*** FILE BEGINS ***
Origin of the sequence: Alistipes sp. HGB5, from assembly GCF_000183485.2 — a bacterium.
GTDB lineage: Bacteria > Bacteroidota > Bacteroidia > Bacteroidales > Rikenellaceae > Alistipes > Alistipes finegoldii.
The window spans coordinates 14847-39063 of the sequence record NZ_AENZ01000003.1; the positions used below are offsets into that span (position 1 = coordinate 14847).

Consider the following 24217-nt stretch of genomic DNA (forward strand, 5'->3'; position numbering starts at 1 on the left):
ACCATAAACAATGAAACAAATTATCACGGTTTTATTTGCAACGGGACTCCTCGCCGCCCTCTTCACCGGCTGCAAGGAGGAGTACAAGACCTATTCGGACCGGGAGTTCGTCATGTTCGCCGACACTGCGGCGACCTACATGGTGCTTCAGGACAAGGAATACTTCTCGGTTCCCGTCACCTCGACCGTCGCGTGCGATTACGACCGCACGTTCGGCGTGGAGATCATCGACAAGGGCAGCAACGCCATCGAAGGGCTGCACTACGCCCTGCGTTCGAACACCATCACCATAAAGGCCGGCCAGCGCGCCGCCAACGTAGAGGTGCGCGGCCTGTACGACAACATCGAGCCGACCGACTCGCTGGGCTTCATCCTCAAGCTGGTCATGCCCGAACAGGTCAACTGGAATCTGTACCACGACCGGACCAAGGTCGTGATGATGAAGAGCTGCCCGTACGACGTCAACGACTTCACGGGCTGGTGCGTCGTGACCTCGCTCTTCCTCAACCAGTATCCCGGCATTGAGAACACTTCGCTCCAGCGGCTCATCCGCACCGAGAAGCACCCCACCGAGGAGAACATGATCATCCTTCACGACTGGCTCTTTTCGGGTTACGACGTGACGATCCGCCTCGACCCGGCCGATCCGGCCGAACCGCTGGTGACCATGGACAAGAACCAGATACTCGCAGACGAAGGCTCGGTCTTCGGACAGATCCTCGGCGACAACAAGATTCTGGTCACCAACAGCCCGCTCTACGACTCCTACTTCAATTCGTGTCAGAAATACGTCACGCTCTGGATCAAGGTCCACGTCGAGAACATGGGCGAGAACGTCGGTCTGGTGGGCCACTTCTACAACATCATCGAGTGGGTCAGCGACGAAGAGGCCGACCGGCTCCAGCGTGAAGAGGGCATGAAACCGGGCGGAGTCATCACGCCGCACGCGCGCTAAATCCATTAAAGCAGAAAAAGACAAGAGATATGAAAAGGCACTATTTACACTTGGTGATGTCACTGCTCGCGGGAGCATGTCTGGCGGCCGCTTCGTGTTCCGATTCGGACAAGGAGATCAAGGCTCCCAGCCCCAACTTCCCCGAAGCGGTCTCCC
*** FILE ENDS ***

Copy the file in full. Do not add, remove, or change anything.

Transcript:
Origin of the sequence: Alistipes sp. HGB5, from assembly GCF_000183485.2 — a bacterium.
GTDB lineage: Bacteria > Bacteroidota > Bacteroidia > Bacteroidales > Rikenellaceae > Alistipes > Alistipes finegoldii.
The window spans coordinates 14847-39063 of the sequence record NZ_AENZ01000003.1; the positions used below are offsets into that span (position 1 = coordinate 14847).

Consider the following 24217-nt stretch of genomic DNA (forward strand, 5'->3'; position numbering starts at 1 on the left):
ACCATAAACAATGAAACAAATTATCACGGTTTTATTTGCAACGGGACTCCTCGCCGCCCTCTTCACCGGCTGCAAGGAGGAGTACAAGACCTATTCGGACCGGGAGTTCGTCATGTTCGCCGACACTGCGGCGACCTACATGGTGCTTCAGGACAAGGAATACTTCTCGGTTCCCGTCACCTCGACCGTCGCGTGCGATTACGACCGCACGTTCGGCGTGGAGATCATCGACAAGGGCAGCAACGCCATCGAAGGGCTGCACTACGCCCTGCGTTCGAACACCATCACCATAAAGGCCGGCCAGCGCGCCGCCAACGTAGAGGTGCGCGGCCTGTACGACAACATCGAGCCGACCGACTCGCTGGGCTTCATCCTCAAGCTGGTCATGCCCGAACAGGTCAACTGGAATCTGTACCACGACCGGACCAAGGTCGTGATGATGAAGAGCTGCCCGTACGACGTCAACGACTTCACGGGCTGGTGCGTCGTGACCTCGCTCTTCCTCAACCAGTATCCCGGCATTGAGAACACTTCGCTCCAGCGGCTCATCCGCACCGAGAAGCACCCCACCGAGGAGAACATGATCATCCTTCACGACTGGCTCTTTTCGGGTTACGACGTGACGATCCGCCTCGACCCGGCCGATCCGGCCGAACCGCTGGTGACCATGGACAAGAACCAGATACTCGCAGACGAAGGCTCGGTCTTCGGACAGATCCTCGGCGACAACAAGATTCTGGTCACCAACAGCCCGCTCTACGACTCCTACTTCAATTCGTGTCAGAAATACGTCACGCTCTGGATCAAGGTCCACGTCGAGAACATGGGCGAGAACGTCGGTCTGGTGGGCCACTTCTACAACATCATCGAGTGGGTCAGCGACGAAGAGGCCGACCGGCTCCAGCGTGAAGAGGGCATGAAACCGGGCGGAGTCATCACGCCGCACGCGCGCTAAATCCATTAAAGCAGAAAAAGACAAGAGATATGAAAAGGCACTATTTACACTTGGTGATGTCACTGCTCGCGGGAGCATGTCTGGCGGCCGCTTCGTGTTCCGATTCGGACAAGGAGATCAAGGCTCCCAGCCCCAACTTCCCCGAAGCGGTCTCCC